WASHINGTON (Dec. 11) – The R Street Institute is deeply disappointed with the farm bill conference report released late Monday evening. Rather than include the handful of modest, free-market reforms proposed in earlier House and Senate versions of the legislation, the compromise package jettisons all reforms and includes the worst elements of both bills.
“Not only is this a missed opportunity to enact much-needed reforms to the commodity and nutrition titles, it is also marks a major step backward in the ongoing effort to focus farm subsidies on farmers who need them most,” R Street Policy Analyst Caroline Kitchens said.
Among the commonsense amendments not included in the conference report was one introduced by Sen. Chuck Grassley, R-Iowa, which would have closed loopholes to ensure that farmers collecting subsidies actually live or work on a farm. More alarmingly, the final package includes language from the House bill that would extend eligibility for farm subsidies to a farmer’s cousins, nieces and nephews. This provision allows an unlimited number of distant relatives and their spouses to each collect up to $125,000 a year in subsidies, so long as they fill out the necessary paperwork.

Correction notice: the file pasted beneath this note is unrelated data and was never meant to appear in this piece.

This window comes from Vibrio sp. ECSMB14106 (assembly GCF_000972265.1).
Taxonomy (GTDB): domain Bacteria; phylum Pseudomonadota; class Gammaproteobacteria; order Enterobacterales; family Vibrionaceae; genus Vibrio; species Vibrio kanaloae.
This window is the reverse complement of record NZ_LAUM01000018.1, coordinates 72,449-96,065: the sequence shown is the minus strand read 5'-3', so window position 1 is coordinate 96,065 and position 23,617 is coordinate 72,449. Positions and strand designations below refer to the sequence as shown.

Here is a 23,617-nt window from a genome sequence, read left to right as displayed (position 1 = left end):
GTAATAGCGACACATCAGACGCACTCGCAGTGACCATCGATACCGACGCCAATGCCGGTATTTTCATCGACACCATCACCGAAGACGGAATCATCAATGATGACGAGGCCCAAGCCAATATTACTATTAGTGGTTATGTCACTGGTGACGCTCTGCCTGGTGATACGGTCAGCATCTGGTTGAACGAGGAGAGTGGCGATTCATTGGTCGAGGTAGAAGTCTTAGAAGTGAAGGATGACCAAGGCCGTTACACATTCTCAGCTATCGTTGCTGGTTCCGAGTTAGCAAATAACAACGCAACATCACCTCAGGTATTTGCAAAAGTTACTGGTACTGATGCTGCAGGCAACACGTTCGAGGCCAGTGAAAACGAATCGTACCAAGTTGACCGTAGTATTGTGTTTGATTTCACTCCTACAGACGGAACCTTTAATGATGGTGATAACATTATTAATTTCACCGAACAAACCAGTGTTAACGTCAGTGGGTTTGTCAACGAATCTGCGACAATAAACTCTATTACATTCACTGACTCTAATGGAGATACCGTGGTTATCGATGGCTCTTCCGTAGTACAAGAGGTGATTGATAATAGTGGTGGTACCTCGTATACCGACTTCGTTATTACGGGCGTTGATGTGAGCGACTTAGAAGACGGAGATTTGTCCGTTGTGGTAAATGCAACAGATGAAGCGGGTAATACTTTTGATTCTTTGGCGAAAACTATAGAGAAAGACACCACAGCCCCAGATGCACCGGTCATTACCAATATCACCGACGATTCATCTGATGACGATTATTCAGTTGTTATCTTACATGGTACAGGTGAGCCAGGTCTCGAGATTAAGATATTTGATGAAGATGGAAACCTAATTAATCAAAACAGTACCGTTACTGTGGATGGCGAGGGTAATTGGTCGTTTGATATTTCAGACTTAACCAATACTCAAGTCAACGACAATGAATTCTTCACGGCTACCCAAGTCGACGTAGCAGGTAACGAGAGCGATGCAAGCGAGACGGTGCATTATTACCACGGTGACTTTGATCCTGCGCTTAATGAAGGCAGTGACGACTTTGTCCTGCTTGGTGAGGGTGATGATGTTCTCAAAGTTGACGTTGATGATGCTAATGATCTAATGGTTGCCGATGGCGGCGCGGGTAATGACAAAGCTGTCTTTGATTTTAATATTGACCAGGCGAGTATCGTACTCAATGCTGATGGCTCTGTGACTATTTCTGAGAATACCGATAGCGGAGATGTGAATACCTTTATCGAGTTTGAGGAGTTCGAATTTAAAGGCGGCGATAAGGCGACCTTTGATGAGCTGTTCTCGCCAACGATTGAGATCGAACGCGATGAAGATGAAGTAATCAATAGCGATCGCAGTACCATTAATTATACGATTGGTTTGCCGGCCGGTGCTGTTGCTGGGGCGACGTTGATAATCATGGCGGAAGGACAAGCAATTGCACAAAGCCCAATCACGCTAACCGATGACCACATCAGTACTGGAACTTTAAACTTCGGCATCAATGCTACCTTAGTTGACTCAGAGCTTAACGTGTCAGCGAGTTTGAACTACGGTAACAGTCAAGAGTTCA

“This will dramatically expand the abuse and corporate welfare rampant in our farm-support system and make it even harder to enact reasonable reforms in future farm bills,” Kitchens said.
The conference report contains several other troubling provisions that will maximize payouts to farmers at the expense of taxpayers. It allows farmers to switch back and forth between the “shallow loss” Agricultural Risk Coverage (ARC) and Price Loss Coverage (PLC) programs each year in order to maximize their payments. These programs go beyond the concept of a safety net by protecting producers from minor dips in revenue. They already have cost taxpayers nearly double their projected expense when they were created in the 2014 farm bill.
The conference report also rejects a modest reform in the Senate version of the bill that would have lowered the means test for eligibility for commodity subsidies from $900,000 of adjusted gross income (or $1.8 million for married farmers) to a still-generous $700,000 (or $1.4 million for married farmers). It also includes a slew of other protectionist provisions, from a checkoff program for natural stone to a $2 million subsidy for sheep.
“Farm bills are known for being bloated and wasteful, but this year’s final package is worse than any other in recent memory,” Kitchens said. “Lawmakers should reject this package, pass a one-year extension of the current farm bill and go back to the drawing board in the 116th Congress to craft a new bill that considers the interests of taxpayers alongside those of special interests.”